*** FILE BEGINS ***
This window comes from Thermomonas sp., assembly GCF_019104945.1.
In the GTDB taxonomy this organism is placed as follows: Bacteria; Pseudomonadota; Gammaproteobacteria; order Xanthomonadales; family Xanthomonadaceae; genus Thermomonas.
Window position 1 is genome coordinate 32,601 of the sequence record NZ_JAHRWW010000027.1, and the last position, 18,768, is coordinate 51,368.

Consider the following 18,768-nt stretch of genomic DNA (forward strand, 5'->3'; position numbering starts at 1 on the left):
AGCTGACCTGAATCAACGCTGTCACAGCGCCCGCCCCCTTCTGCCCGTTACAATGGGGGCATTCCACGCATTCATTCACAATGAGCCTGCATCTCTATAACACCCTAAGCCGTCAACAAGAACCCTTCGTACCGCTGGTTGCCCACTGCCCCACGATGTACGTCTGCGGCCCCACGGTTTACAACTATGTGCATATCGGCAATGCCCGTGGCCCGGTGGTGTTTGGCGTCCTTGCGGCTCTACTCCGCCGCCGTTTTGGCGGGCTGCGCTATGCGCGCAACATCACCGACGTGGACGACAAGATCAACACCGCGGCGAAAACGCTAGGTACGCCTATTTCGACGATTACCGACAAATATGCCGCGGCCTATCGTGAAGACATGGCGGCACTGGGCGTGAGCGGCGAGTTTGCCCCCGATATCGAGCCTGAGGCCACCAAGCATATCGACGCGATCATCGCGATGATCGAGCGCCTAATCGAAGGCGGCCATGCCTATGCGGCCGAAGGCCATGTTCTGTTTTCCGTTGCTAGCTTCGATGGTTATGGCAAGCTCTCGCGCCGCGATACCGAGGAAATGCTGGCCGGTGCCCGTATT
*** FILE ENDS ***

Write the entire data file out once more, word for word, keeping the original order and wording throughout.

This window comes from Thermomonas sp., assembly GCF_019104945.1.
In the GTDB taxonomy this organism is placed as follows: Bacteria; Pseudomonadota; Gammaproteobacteria; order Xanthomonadales; family Xanthomonadaceae; genus Thermomonas.
Window position 1 is genome coordinate 32,601 of the sequence record NZ_JAHRWW010000027.1, and the last position, 18,768, is coordinate 51,368.

Consider the following 18,768-nt stretch of genomic DNA (forward strand, 5'->3'; position numbering starts at 1 on the left):
AGCTGACCTGAATCAACGCTGTCACAGCGCCCGCCCCCTTCTGCCCGTTACAATGGGGGCATTCCACGCATTCATTCACAATGAGCCTGCATCTCTATAACACCCTAAGCCGTCAACAAGAACCCTTCGTACCGCTGGTTGCCCACTGCCCCACGATGTACGTCTGCGGCCCCACGGTTTACAACTATGTGCATATCGGCAATGCCCGTGGCCCGGTGGTGTTTGGCGTCCTTGCGGCTCTACTCCGCCGCCGTTTTGGCGGGCTGCGCTATGCGCGCAACATCACCGACGTGGACGACAAGATCAACACCGCGGCGAAAACGCTAGGTACGCCTATTTCGACGATTACCGACAAATATGCCGCGGCCTATCGTGAAGACATGGCGGCACTGGGCGTGAGCGGCGAGTTTGCCCCCGATATCGAGCCTGAGGCCACCAAGCATATCGACGCGATCATCGCGATGATCGAGCGCCTAATCGAAGGCGGCCATGCCTATGCGGCCGAAGGCCATGTTCTGTTTTCCGTTGCTAGCTTCGATGGTTATGGCAAGCTCTCGCGCCGCGATACCGAGGAAATGCTGGCCGGTGCCCGTATT